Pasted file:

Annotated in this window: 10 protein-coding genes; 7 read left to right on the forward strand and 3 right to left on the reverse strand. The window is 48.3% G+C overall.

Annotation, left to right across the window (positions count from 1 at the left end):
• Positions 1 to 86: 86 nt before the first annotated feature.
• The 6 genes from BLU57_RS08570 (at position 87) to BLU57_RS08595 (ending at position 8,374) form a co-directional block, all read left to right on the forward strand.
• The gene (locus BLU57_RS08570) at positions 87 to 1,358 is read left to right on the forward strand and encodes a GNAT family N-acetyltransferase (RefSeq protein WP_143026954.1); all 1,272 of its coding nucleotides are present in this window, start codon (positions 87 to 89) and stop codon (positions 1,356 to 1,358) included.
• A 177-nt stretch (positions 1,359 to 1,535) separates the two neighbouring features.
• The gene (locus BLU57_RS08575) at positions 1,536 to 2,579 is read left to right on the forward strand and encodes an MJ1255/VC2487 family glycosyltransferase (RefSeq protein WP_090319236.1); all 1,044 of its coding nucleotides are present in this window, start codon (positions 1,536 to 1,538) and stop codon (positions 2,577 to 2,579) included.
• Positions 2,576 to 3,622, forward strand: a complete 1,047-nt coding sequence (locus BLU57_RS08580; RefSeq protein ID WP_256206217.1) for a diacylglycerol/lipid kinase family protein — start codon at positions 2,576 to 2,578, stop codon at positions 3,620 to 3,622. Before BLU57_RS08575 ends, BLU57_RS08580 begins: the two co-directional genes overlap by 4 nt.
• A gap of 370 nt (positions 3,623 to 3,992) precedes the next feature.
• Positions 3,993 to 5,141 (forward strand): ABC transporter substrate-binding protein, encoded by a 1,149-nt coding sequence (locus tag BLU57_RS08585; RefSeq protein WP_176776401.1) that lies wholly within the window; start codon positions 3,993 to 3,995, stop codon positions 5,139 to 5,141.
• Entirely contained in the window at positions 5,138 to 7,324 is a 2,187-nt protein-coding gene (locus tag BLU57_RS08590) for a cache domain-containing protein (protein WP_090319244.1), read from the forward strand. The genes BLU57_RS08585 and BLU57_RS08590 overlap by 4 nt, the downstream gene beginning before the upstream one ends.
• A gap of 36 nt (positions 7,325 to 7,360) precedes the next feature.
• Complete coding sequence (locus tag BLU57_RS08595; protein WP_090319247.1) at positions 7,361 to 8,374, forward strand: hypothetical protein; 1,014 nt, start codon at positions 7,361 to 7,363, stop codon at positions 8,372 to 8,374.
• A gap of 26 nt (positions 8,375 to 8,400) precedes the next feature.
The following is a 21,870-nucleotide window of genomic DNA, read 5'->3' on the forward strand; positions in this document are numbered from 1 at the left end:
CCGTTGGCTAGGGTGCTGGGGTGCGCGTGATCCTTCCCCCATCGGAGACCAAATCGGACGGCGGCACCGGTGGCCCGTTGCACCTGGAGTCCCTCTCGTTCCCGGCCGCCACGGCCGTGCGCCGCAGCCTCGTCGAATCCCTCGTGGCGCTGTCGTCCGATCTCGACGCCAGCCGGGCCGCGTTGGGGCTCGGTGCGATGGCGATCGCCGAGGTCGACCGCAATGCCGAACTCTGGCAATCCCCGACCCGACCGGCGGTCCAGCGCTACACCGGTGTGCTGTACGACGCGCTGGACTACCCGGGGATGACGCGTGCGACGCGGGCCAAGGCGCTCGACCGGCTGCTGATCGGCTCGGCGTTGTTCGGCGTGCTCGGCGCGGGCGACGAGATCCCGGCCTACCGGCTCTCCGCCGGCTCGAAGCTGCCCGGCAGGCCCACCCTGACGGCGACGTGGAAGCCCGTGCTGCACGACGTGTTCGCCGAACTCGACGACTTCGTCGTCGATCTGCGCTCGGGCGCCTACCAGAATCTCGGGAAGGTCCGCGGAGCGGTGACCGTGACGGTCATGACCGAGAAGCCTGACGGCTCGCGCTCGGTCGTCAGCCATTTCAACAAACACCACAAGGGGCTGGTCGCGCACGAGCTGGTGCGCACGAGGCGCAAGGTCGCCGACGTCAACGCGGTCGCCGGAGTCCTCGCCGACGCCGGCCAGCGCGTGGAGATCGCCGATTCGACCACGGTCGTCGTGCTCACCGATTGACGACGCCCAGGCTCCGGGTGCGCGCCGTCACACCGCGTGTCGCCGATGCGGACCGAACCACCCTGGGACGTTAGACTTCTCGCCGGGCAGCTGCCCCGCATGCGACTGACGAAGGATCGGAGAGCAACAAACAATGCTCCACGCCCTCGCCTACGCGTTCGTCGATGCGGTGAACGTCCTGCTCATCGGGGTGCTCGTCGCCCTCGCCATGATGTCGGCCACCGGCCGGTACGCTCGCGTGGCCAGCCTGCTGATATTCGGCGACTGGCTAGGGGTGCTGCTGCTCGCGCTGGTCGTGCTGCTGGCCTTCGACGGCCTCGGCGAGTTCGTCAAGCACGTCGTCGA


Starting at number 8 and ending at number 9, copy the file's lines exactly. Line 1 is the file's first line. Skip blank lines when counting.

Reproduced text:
• Positions 2,576 to 3,622, forward strand: a complete 1,047-nt coding sequence (locus BLU57_RS08580; RefSeq protein ID WP_256206217.1) for a diacylglycerol/lipid kinase family protein — start codon at positions 2,576 to 2,578, stop codon at positions 3,620 to 3,622. Before BLU57_RS08575 ends, BLU57_RS08580 begins: the two co-directional genes overlap by 4 nt.
• A gap of 370 nt (positions 3,623 to 3,992) precedes the next feature.